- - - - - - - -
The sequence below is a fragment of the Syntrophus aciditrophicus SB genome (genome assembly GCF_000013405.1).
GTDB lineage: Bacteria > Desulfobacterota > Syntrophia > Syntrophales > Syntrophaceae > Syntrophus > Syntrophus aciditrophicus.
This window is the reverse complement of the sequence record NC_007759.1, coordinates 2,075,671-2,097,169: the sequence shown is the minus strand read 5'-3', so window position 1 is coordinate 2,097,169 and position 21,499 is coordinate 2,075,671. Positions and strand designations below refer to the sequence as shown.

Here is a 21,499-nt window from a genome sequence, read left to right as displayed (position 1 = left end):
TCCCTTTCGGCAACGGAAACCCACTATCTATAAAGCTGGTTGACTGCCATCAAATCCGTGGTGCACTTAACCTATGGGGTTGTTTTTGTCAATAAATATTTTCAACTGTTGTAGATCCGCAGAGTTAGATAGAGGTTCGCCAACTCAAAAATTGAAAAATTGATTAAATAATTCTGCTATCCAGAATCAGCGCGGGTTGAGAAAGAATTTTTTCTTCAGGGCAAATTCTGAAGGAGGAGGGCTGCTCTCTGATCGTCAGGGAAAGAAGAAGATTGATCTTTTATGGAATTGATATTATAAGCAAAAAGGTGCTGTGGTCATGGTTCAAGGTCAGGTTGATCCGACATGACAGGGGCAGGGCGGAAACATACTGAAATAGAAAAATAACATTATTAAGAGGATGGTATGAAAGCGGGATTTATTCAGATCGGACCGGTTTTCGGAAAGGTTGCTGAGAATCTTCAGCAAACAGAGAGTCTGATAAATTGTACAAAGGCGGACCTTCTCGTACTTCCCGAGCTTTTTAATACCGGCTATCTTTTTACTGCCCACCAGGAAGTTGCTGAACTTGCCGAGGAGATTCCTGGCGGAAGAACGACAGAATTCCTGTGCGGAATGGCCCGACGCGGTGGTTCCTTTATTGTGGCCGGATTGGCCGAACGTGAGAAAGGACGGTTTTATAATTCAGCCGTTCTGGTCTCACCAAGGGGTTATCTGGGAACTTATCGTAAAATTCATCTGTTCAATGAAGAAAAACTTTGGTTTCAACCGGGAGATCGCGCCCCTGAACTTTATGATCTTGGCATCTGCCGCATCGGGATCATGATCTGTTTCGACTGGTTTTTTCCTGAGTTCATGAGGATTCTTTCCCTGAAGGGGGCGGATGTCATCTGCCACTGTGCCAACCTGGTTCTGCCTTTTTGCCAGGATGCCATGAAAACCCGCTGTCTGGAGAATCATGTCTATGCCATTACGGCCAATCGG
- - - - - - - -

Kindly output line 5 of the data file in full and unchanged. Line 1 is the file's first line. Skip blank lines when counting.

TCCCTTTCGGCAACGGAAACCCACTATCTATAAAGCTGGTTGACTGCCATCAAATCCGTGGTGCACTTAACCTATGGGGTTGTTTTTGTCAATAAATATTTTCAACTGTTGTAGATCCGCAGAGTTAGATAGAGGTTCGCCAACTCAAAAATTGAAAAATTGATTAAATAATTCTGCTATCCAGAATCAGCGCGGGTTGAGAAAGAATTTTTTCTTCAGGGCAAATTCTGAAGGAGGAGGGCTGCTCTCTGATCGTCAGGGAAAGAAGAAGATTGATCTTTTATGGAATTGATATTATAAGCAAAAAGGTGCTGTGGTCATGGTTCAAGGTCAGGTTGATCCGACATGACAGGGGCAGGGCGGAAACATACTGAAATAGAAAAATAACATTATTAAGAGGATGGTATGAAAGCGGGATTTATTCAGATCGGACCGGTTTTCGGAAAGGTTGCTGAGAATCTTCAGCAAACAGAGAGTCTGATAAATTGTACAAAGGCGGACCTTCTCGTACTTCCCGAGCTTTTTAATACCGGCTATCTTTTTACTGCCCACCAGGAAGTTGCTGAACTTGCCGAGGAGATTCCTGGCGGAAGAACGACAGAATTCCTGTGCGGAATGGCCCGACGCGGTGGTTCCTTTATTGTGGCCGGATTGGCCGAACGTGAGAAAGGACGGTTTTATAATTCAGCCGTTCTGGTCTCACCAAGGGGTTATCTGGGAACTTATCGTAAAATTCATCTGTTCAATGAAGAAAAACTTTGGTTTCAACCGGGAGATCGCGCCCCTGAACTTTATGATCTTGGCATCTGCCGCATCGGGATCATGATCTGTTTCGACTGGTTTTTTCCTGAGTTCATGAGGATTCTTTCCCTGAAGGGGGCGGATGTCATCTGCCACTGTGCCAACCTGGTTCTGCCTTTTTGCCAGGATGCCATGAAAACCCGCTGTCTGGAGAATCATGTCTATGCCATTACGGCCAATCGG